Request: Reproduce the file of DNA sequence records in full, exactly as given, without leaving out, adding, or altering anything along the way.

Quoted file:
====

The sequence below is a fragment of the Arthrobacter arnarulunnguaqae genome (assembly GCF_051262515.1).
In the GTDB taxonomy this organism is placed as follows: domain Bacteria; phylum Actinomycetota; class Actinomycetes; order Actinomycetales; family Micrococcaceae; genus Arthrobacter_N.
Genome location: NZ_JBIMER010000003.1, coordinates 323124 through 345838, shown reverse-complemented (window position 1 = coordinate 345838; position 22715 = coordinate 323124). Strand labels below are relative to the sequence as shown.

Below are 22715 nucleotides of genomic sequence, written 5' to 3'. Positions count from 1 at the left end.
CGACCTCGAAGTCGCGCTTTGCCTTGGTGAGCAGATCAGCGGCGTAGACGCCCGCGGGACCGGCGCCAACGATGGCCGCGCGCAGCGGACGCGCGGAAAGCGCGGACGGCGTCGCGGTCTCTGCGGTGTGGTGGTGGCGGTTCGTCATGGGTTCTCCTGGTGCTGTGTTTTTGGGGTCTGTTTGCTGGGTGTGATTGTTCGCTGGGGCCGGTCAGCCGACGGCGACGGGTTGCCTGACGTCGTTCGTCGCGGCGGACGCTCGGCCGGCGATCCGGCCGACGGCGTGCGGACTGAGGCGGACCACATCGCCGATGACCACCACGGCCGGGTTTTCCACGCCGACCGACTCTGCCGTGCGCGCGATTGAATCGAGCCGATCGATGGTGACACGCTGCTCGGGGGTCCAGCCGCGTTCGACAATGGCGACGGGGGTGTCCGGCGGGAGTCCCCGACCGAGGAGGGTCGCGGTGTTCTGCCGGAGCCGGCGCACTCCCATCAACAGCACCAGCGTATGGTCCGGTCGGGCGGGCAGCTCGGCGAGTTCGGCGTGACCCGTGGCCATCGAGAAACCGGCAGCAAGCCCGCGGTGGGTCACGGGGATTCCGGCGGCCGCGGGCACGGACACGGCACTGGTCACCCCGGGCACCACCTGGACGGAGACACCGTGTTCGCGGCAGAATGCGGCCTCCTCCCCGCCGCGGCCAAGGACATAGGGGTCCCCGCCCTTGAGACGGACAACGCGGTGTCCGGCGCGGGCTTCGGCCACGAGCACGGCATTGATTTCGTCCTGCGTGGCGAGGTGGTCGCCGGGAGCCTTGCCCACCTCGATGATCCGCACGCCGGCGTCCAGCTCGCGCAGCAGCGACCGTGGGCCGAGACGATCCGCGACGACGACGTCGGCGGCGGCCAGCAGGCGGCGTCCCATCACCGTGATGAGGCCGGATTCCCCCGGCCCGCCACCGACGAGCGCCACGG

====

The sequence below is a fragment of the Arthrobacter arnarulunnguaqae genome (assembly GCF_051262515.1).
In the GTDB taxonomy this organism is placed as follows: domain Bacteria; phylum Actinomycetota; class Actinomycetes; order Actinomycetales; family Micrococcaceae; genus Arthrobacter_N.
Genome location: NZ_JBIMER010000003.1, coordinates 323124 through 345838, shown reverse-complemented (window position 1 = coordinate 345838; position 22715 = coordinate 323124). Strand labels below are relative to the sequence as shown.

Below are 22715 nucleotides of genomic sequence, written 5' to 3'. Positions count from 1 at the left end.
CGACCTCGAAGTCGCGCTTTGCCTTGGTGAGCAGATCAGCGGCGTAGACGCCCGCGGGACCGGCGCCAACGATGGCCGCGCGCAGCGGACGCGCGGAAAGCGCGGACGGCGTCGCGGTCTCTGCGGTGTGGTGGTGGCGGTTCGTCATGGGTTCTCCTGGTGCTGTGTTTTTGGGGTCTGTTTGCTGGGTGTGATTGTTCGCTGGGGCCGGTCAGCCGACGGCGACGGGTTGCCTGACGTCGTTCGTCGCGGCGGACGCTCGGCCGGCGATCCGGCCGACGGCGTGCGGACTGAGGCGGACCACATCGCCGATGACCACCACGGCCGGGTTTTCCACGCCGACCGACTCTGCCGTGCGCGCGATTGAATCGAGCCGATCGATGGTGACACGCTGCTCGGGGGTCCAGCCGCGTTCGACAATGGCGACGGGGGTGTCCGGCGGGAGTCCCCGACCGAGGAGGGTCGCGGTGTTCTGCCGGAGCCGGCGCACTCCCATCAACAGCACCAGCGTATGGTCCGGTCGGGCGGGCAGCTCGGCGAGTTCGGCGTGACCCGTGGCCATCGAGAAACCGGCAGCAAGCCCGCGGTGGGTCACGGGGATTCCGGCGGCCGCGGGCACGGACACGGCACTGGTCACCCCGGGCACCACCTGGACGGAGACACCGTGTTCGCGGCAGAATGCGGCCTCCTCCCCGCCGCGGCCAAGGACATAGGGGTCCCCGCCCTTGAGACGGACAACGCGGTGTCCGGCGCGGGCTTCGGCCACGAGCACGGCATTGATTTCGTCCTGCGTGGCGAGGTGGTCGCCGGGAGCCTTGCCCACCTCGATGATCCGCACGCCGGCGTCCAGCTCGCGCAGCAGCGACCGTGGGCCGAGACGATCCGCGACGACGACGTCGGCGGCGGCCAGCAGGCGGCGTCCCATCACCGTGATGAGGCCGGATTCCCCCGGCCCGCCACCGACGAGCGCCACGG